EXCLUSIVE: Ford commits amid parity turmoil

Ford is committed to Supercars despite ongoing Gen3 parity concerns. Image: InSyde Media

Ford is committed to Supercars despite ongoing Gen3 parity concerns. Image: InSyde Media

Ford is committed to Supercars for at least another year despite ongoing Gen3 parity concerns.

The Sandown 500 did nothing to assuage Ford fears of a Bathurst 1000 rout, with the best-placed Mustang coming home sixth behind a squadron of Chevrolet Camaros.

Speculation was rife over the weekend that Ford’s frustration with parity had boiled over to Broadmeadows deciding to pull all support at the end of this season.

Some alarmists even suggested Ford would withdraw IP approval for Supercars to use the seventh-gen Mustang shape, creating a crisis.


But Ford Australia boss Andrew Birkic, speaking exclusively to Speedcafe, confirmed that the Blue Oval is committed to Supercars in 2024 despite being unhappy about Gen3 technical parity.

“We’d love to be in a stronger position on the track,” Birkic told the Speedcafe Newscast podcast. “We’re backing our teams. They know what they’re doing.

“We’re committed to racing in 2024.”

He is not convinced technical parity is close heading to Bathurst.

“We don’t believe there’s technical parity,“ Birkic declared. “The frustration continues. Nothing’s changed from that perspective. We’ve seen a peppering of some better results, but certainly a long way away from where we feel we need to be.”

He also confirmed that Ford had cancelled advertising support of the Supercars broadcasts and, from next year, will no longer supply the Safety Car and rescue vehicles – as forecast by Speedcafe.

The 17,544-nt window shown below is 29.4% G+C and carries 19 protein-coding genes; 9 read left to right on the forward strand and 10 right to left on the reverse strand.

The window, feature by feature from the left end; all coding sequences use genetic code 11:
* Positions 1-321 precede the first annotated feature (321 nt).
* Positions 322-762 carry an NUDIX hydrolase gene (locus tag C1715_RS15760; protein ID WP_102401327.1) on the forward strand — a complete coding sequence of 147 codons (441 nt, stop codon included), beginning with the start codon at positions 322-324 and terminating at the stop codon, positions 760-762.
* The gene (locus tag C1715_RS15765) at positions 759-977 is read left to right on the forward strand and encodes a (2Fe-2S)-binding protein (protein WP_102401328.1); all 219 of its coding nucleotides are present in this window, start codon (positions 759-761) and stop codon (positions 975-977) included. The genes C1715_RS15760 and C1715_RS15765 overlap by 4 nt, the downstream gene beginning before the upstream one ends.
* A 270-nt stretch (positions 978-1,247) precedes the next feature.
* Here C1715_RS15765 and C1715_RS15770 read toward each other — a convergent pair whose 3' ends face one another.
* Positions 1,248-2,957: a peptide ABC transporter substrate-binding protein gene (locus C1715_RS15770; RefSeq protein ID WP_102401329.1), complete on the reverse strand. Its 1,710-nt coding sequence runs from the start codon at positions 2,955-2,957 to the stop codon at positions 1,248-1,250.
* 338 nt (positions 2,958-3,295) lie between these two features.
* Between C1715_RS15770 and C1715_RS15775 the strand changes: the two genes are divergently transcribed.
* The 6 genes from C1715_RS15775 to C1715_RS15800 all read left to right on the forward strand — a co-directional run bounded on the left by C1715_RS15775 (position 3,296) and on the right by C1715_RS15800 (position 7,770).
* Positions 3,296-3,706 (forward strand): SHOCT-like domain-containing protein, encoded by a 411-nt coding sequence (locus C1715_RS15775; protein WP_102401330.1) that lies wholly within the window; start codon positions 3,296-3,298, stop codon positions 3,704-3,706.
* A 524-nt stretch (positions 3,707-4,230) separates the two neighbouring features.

“We’ve made a decision to do that and we’re comfortable with that,” Birkic explained. “We’re always looking at our investments and where we spend our very precious marketing dollars.

“And that’s just the decision we’ve made.”

While trusting Supercars to get parity right, Birkic admitted that the Blue Oval was frustrated by the continued disparity in races.

“The series’ premise is technical parity, right?” he said. “For us, when we go racing, there’s a formula and the key component of that formula is you want to win.

“We want a chance of winning.”

Despite the discontent reaching into the upper echelons of Ford in the USA, Birkic is adamant that Supercars is an important marketing platform for the popular Mustang and top-selling Ranger.

He is committed to helping Ford teams become fully competitive by working with Supercars.

“We’ll certainly continue our dialogue with Supercars, as we will with DJR [Dick Johnson Racing], the homologation team which has done a super job.

“We want to keep racing and we want to keep getting better. And that’s what we’ll continue to do.”

Meanwhile, Ford teams are up in arms, demanding ‘adjustments’ in time for the Bathurst 1000.

There’s talk of more front aero downforce for the Mustangs, plus some lighter body panels.

Ford homologation team DJR’s big boss David Noble concedes that something has to be done to equalise race performance before Bathurst, bridging the performance gap.

“It’s too far,” Noble told Speedcafe. “There’s no doubt it’s too far. So we have to continue those conversations [with Supercars]. We want to be able to get closer to the front to compete and win that that race [Bathurst 1000].

“We have to continue those conversations this week, between all Ford teams and Supercars.”

Other Ford teams as well as DJR are clamouring for concessions ahead of the Bathurst 1000.

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